NYT Editor Was ‘Concerned’ and ‘Confused’ About Palin Editorial

By Dave Paone
Dave Paone
Dave Paone
Dave Paone covers New York City.
February 8, 2022Updated: February 9, 2022

NEW YORK—Two top editors from The New York Times testified in its libel trial brought on by former Alaska governor Sarah Palin (R) in federal court on Feb. 8.

Linda Cohn, the junior of the two, said she had voiced her concerns about the editorial at the heart of the lawsuit after reading a draft of it late in the afternoon on June 14, 2017.

“I was concerned about the graph–paragraph–on gun control,” she said under direct examination by one of Palin’s lawyer, Kenneth Turkel.

Cohn took her concern to James Bennet, who was the editor with the final word on the piece. In his office she said to him, “You need to look at this,” she recalled.

She also testified she was “a little confused” about “what we wanted out of this piece.” Cohn wasn’t sure if the editorial was about political rhetoric, gun control, or both, and wanted Bennet “to weigh in.”

“He said he would take a look at it.”

The first draft of the editorial was written by Elizabeth Williamson, who’s already testified.

Any editors who made revisions made them in Scoop, a computer program designed for newspapers and reporters. A component of the program is editors can write notes in it for themselves or for anyone else to see.

Cohn made two notes in the draft. One was, “Do we know of any political figures on the left who have incited violence?”

According to Palin the published editorial claims she, a Republican, incited political violence but makes no mention of Democrats doing so, even though there were many examples current at the time.

One of those examples was a meme that comedian Kathy Griffin circulated with her holding the severed head of President Donald Trump. It was out just two weeks before the shooting at a Republican Congressional baseball practice, which prompted the editorial.

Cohn said she had thought of the meme, but only wanted to include elected officials. She also testified that examples of incitement were “everything from the Tea Party on.”

The editorial included a map Palin’s political action committee (SarahPAC) had distributed with crosshairs superimposed over districts of Democrats.

Cohn did not question including this in the paragraph about the gunman in a mass shooting that involved Congresswoman Gabby Giffords (D-Ariz.) in 2011.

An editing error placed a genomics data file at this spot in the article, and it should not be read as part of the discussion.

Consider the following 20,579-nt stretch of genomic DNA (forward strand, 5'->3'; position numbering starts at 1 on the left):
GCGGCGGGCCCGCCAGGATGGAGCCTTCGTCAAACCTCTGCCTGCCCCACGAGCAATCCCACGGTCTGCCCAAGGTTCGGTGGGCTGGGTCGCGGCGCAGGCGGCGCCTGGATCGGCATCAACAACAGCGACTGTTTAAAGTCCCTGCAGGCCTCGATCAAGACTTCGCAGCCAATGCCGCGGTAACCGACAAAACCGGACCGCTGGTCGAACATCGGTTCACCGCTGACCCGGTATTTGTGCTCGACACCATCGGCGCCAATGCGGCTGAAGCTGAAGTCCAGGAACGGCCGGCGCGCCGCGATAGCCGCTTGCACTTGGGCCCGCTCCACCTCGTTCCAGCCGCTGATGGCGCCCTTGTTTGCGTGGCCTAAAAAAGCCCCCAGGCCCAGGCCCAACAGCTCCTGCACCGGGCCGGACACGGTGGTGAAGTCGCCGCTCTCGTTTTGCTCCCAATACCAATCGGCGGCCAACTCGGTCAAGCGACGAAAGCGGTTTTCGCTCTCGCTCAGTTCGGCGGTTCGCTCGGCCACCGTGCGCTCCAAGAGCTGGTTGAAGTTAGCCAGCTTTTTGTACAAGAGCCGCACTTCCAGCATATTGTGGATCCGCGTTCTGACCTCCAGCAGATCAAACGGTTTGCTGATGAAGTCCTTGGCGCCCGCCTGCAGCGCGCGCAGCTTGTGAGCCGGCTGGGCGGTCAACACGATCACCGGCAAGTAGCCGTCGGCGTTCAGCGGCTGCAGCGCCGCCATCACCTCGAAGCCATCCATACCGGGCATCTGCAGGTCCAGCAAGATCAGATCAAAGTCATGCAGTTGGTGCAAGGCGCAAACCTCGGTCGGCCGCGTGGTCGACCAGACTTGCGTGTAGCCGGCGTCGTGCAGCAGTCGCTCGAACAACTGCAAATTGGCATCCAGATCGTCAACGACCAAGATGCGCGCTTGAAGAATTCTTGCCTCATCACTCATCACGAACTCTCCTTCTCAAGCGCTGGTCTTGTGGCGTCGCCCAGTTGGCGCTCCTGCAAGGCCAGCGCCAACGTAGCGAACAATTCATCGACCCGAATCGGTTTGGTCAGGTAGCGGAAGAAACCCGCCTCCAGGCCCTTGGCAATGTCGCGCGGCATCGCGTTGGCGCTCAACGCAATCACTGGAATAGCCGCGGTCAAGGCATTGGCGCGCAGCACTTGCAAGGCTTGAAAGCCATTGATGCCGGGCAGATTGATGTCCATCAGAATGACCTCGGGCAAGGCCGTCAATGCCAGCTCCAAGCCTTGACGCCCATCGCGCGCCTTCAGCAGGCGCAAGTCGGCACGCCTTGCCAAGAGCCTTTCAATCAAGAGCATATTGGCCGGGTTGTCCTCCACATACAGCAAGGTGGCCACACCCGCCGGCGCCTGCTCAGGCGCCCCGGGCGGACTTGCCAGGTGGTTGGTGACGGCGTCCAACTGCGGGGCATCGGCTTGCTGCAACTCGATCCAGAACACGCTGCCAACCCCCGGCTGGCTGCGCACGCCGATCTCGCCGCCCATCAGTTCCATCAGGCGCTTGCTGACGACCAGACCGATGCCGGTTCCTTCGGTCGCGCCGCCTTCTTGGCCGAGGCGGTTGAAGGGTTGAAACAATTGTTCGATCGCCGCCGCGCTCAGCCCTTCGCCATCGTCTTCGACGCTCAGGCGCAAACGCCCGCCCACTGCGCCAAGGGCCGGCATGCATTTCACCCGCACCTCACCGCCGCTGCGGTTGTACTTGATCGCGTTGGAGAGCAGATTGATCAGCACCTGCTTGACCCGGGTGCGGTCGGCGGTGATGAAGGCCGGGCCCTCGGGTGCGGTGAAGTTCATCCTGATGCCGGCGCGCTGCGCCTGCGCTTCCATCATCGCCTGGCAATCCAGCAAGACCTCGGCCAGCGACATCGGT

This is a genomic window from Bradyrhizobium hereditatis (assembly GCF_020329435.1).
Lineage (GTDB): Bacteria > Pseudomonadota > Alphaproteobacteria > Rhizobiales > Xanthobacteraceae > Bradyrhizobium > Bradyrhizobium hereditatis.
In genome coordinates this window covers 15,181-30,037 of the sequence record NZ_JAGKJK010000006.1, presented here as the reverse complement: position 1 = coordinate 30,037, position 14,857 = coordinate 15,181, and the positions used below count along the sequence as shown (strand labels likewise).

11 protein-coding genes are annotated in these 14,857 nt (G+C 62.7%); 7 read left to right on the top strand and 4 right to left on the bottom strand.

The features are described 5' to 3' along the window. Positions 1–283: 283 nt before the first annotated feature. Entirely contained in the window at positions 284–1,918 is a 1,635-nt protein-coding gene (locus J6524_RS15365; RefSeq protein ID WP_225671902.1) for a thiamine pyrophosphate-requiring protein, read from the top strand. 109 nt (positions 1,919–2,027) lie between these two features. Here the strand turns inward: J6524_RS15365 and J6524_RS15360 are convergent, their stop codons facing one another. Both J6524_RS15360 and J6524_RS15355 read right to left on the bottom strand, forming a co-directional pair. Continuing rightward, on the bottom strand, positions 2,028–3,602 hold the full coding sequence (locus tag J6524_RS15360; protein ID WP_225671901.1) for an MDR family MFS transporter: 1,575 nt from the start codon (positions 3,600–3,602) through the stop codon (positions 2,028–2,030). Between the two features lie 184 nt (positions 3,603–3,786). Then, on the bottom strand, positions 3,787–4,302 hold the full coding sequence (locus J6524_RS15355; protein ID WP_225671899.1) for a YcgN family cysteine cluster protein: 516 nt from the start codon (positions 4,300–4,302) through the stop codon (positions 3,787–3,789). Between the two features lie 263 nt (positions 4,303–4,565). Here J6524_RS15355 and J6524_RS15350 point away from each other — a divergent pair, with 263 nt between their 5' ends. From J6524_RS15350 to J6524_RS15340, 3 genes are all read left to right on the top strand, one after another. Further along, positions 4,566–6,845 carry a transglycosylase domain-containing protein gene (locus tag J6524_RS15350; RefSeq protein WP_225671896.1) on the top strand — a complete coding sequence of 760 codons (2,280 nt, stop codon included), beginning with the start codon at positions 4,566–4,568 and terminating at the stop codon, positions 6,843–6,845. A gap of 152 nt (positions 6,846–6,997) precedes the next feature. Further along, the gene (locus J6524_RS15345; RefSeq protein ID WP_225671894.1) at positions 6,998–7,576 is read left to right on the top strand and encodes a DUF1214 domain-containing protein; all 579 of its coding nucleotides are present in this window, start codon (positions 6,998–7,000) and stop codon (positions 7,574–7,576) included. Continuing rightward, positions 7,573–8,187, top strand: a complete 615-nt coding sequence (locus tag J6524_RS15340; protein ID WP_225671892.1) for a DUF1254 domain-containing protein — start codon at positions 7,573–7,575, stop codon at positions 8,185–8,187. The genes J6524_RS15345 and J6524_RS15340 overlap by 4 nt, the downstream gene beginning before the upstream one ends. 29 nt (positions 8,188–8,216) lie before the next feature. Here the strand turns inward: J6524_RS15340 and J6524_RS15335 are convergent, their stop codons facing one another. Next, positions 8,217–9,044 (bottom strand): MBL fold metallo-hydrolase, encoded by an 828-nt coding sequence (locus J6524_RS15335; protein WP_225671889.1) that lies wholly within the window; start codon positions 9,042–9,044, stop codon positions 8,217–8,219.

He wasn’t “taking orders from the map,” she said.

The only issue she took with the map was to say whether it was published “weeks” or “months” before the attack.

Defense attorney David Axelrod asked Cohn if she considered adding Palin’s name to the correction issued the next day.

“Yes, we talked about it,” she said, but added the newspaper has a policy about not repeating the mistake in a correction.

She also said she didn’t want to put Palin’s name “in the same proximity of this horrible shooting.”

Axelrod backtracked a little and asked her about other pieces of the editorial. Ultimately, Cohn saw no reason not to publish it.

After the backlash the editorial was revised, but still referred to Palin.

“I think it’s just an example of the kind of rhetoric at the time,” she said.

Bennet, the senior editor of the two, took the stand next.

He corroborated Cohn’s testimony that she came to his office with concerns about the editorial and testified he rewrote it himself.

On the evening it was posted Bennet started to feel the heat. He said to the court, “This is my fault, right? I wrote these sentences and I’m not looking to shift the blame to anyone else.”

At 5:08 the morning after the editorial was posted he wrote on Twitter, “I’m very sorry for my own failure on this yesterday,” and wrote about a possible correction.

“I had not gotten much sleep and that morning is a bit of a blur to me,” Bennet said.

He testified that about six months later he appeared before the newspaper’s board to take responsibility and to apologize.

“Did you ever apologize to Gov. Palin?” asked Palin’s other attorney Shane Vogt.

“My hope is that as a consequence of this process that I have,” he answered.

As he has since the trial began, Judge Jed Rakoff peppered the day with jokes.

He started with telling both sets of attorneys he’s tempted to ditch the trial and have everyone hangout in the park together because “there’s a touch of spring in the air.”

When the jurors were seated, he said to them, “I hope you appreciate the fact that council and I arranged a beautiful day for you today.”

Rakoff ended the day little early as he had a class to teach at Columbia University Graduate School of Journalism.